possessed [the decedent's] medical records for at least 3
months, including various paperwork from Mobile Infirmary,
which indicated that [the decedent] had been admitted to the
[Mobile Infirmary] Medical Center, had undergone
surgery there, and had been treated there following her
surgery. A reasonably diligent plaintiff possessing that
information should have at least attempted to identify the
corporation doing business as Mobile Infirmary Medical Center
and include it as a defendant. See Fulmer v. Clark Equip.
Co., 654 So.2d 45, 46 (Ala. 1995) (holding that where
plaintiff knew the allegedly defective forklift was
manufactured by 'Clark' and possessed forklift
manuals providing Clark's name but did not attempt to
amend the complaint until after the limitations period had
run, the plaintiff 'did not act diligently in attempting
to learn Clark Equipment's identity'). As this Court
" '[i]f the plaintiff knows the identity of the
fictitiously named parties or possesses sufficient facts to
lead to the discovery of their identity at the time of the
filing of the complaint, relation back under fictitious party
practice is not permitted and the running of the limitations
period is not tolled.'
" Clay v. Walden Joint Venture, 611 So.2d 254,
256 (Ala. 1992)."
74 So.3d at 429-30 (emphasis added). See Marsh v.
Wenzel, 732 So.2d 985, 990 (Ala. 1998) (holding that one
could not reasonably conclude that a plaintiff was ignorant
of the name of her pathologist when the pathologist was
identified by name in the plaintiff's medical records).
the plaintiff in Mobile Infirmary, Templeton had access to
information that would have led him to discover the identity
of the manufacturer of the debarker machine: photographs
included in the incident report clearly showing the "
NICHOLSON" label on the debarker machine and the
Department of Labor decision and order identifying Nicholson
as the manufacturer of the debarker machine. Templeton
argues, however, that he was not actually in possession of
the incident report at the time the complaint was filed and,
nevertheless, that he acted with due diligence in
investigating and discovering Nicholson's identity.
Specifically, he argues that his current counsel did not
receive copies of the incident report until after the statute
of limitations had run. He also contends that the Department
of Labor decision and order does not provide proper notice
because, he says, it is " unsigned" and "
non-final." Lastly, he argues that his current counsel
had been denied access to inspect the accident site and,
therefore, was prohibited from identifying the manufacturer
of the debarker machine.
materials before us demonstrate that the incident report
containing the photographs of the Nicholson debarker machine
had been available to the public since September
2011. Further, despite the fact that the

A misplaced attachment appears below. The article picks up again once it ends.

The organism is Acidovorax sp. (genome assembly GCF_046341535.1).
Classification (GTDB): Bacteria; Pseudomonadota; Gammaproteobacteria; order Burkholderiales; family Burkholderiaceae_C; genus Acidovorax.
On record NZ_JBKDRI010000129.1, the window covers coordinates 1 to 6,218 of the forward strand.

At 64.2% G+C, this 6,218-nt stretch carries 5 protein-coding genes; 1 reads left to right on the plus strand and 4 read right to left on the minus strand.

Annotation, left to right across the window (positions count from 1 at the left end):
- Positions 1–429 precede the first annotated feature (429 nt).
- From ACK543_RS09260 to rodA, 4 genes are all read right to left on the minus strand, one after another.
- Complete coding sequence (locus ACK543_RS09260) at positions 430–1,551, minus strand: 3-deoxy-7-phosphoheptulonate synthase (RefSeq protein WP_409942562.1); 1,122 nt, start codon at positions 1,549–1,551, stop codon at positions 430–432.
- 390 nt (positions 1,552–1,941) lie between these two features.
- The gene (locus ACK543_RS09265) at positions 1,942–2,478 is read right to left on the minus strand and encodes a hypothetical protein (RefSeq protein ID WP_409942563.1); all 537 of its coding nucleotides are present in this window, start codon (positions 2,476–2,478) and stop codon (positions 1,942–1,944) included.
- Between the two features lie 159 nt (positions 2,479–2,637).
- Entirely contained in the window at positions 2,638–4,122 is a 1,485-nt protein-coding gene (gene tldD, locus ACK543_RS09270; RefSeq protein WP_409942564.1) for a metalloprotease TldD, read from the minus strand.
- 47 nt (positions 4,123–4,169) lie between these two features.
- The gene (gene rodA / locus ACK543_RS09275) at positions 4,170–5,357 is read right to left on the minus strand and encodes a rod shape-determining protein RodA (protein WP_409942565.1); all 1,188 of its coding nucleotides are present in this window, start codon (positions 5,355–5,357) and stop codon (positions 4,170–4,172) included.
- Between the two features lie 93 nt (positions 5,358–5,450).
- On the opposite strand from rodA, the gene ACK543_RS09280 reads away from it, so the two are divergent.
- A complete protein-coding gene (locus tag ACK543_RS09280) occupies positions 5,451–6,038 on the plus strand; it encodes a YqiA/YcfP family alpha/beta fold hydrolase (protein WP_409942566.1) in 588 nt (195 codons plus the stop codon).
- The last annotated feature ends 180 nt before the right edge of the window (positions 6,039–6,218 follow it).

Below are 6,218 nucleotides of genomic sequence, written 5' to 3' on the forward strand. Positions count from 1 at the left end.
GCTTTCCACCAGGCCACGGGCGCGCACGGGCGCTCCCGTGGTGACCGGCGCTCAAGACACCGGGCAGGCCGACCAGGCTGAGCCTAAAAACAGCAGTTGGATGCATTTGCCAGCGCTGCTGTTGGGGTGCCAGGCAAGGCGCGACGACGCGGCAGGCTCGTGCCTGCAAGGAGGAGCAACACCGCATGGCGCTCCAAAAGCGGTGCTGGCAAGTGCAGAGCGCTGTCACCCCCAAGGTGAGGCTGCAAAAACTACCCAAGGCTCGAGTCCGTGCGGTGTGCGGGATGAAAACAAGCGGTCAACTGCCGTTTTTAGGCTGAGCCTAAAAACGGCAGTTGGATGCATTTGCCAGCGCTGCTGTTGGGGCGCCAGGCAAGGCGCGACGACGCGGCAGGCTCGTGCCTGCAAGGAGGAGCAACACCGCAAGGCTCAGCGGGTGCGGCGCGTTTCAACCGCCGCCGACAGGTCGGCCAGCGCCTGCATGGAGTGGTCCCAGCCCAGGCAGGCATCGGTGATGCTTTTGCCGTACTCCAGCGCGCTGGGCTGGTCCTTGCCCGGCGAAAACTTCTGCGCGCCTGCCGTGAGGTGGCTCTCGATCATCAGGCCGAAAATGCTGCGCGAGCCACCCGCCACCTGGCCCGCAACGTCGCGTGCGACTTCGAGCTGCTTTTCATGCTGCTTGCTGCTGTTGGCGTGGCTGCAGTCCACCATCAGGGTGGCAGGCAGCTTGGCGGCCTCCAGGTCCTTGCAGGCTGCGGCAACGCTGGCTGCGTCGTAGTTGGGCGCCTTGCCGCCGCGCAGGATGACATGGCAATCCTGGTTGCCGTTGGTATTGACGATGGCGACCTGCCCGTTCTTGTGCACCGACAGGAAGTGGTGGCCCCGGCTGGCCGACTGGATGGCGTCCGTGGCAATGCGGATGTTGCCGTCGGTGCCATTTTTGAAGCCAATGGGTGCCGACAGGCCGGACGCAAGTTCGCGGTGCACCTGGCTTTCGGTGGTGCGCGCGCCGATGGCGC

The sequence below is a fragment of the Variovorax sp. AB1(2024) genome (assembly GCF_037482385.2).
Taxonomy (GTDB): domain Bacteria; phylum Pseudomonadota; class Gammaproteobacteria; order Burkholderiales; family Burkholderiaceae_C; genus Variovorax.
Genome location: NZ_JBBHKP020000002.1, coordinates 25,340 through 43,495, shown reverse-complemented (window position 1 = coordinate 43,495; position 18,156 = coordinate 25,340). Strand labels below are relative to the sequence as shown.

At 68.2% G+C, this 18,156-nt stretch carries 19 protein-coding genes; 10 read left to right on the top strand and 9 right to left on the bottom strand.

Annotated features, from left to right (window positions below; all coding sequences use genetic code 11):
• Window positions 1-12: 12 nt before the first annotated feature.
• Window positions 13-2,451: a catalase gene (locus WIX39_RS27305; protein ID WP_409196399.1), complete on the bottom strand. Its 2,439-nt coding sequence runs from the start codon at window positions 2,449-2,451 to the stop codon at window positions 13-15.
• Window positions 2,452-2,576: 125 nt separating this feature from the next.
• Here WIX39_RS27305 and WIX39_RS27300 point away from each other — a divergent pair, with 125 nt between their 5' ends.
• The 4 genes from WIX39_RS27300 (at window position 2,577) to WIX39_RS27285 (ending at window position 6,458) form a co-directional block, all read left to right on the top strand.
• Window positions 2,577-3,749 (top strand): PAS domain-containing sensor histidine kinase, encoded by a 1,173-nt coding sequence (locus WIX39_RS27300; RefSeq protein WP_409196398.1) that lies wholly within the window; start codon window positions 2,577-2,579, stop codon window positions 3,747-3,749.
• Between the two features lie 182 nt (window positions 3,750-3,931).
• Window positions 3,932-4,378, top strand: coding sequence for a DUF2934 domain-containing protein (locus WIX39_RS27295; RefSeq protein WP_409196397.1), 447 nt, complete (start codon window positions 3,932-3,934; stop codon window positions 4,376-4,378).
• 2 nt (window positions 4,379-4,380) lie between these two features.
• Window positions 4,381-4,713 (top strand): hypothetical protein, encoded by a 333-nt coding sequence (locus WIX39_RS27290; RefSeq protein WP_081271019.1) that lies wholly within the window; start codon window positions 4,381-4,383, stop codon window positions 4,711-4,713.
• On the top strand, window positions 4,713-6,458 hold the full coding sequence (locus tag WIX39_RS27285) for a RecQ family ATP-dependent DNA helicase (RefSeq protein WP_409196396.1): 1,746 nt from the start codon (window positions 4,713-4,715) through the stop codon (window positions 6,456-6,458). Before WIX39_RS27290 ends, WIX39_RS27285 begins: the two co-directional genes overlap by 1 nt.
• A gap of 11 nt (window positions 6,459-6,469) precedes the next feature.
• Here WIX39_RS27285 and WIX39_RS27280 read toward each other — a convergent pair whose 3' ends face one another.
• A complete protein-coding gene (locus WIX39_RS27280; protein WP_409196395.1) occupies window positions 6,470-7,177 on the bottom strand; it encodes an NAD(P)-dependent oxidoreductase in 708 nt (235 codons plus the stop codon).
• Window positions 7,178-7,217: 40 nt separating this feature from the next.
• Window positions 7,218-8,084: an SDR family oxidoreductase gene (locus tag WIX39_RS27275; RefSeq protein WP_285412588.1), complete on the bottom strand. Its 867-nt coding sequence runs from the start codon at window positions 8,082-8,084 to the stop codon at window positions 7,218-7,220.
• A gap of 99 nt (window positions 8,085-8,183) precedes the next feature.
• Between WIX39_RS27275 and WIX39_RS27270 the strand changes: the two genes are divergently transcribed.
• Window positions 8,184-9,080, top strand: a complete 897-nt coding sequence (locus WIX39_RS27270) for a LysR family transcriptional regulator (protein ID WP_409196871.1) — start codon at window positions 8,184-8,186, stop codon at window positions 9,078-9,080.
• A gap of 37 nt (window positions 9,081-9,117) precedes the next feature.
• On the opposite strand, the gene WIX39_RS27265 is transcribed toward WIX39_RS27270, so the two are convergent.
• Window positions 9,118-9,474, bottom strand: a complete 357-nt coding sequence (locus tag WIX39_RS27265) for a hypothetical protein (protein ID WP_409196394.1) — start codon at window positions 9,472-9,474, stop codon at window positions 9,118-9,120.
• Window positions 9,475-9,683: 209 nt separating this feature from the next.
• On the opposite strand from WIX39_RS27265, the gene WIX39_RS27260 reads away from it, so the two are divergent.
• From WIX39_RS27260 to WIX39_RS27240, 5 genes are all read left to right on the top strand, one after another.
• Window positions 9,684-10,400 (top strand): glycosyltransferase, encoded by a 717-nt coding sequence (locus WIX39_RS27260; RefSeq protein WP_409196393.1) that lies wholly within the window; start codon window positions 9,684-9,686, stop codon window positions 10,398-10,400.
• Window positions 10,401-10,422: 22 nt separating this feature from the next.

Department of Labor decision and order, available since
November 13, 2012, was neither final nor signed, it
nevertheless identifies Nicholson as the manufacturer of the
debarker machine. Both sources would have led to the
discovery of Nicholson's identity with the exercise of
true that at the time of filing the complaint Templeton was
not in possession of the incident report. However, simply
lacking information that discloses an unidentified defendant
does not necessarily excuse the failure to exercise due
diligence. In Crowl, supra, the plaintiff, Crowl, was injured
when he slipped and fell at a gasoline-service station. 848
So.2d at 932. He attempted to initiate an action against the
owner of the gasoline-service station; after the statute of
limitations had run, Crowl discovered the name of, and
attempted to substitute for a fictitiously
named defendant, the actual owner of the service station,
Kayo Oil Company. 848 So.2d at 933-34. This Court
held that Crowl had failed to exercise due diligence because
Crowl did nothing to ascertain Kayo Oil's identity before
the statutory limitations period expired. Id. at
937. Specifically, we stated that the identity of Kayo Oil
could have been ascertained by requesting and reviewing the
publicly available property-tax records. Id.
circumstances surrounding the discovery of Nicholson's
identity are analogous to those in Crowl. The incident report
had been available for nearly 15 months and the Department of
Labor decision and order had been available for nearly 2
months before the expiration of the statutory limitations
period. Consequently, Templeton, like the plaintiff in Crowl,
could have easily obtained those documents before filing the
complaint. The documents are products of standard
investigations into a work-site-related death. Due diligence
in identifying an unknown defendant should lead a party to
seek out and to consult readily and publicly available
documents of importance regarding a standard investigation of
an accident forming the basis of a claim. Crowl, supra.
See also Ex parte Nationwide Ins. Co., 991 So.2d
1287, 1291 (Ala. 2008) (finding that the substitution of a
defendant for a fictitiously named party does not relate back
when the plaintiff could have discovered the insurer's
identity by, among other things, reviewing an accident
report). The fact that Templeton was not in possession of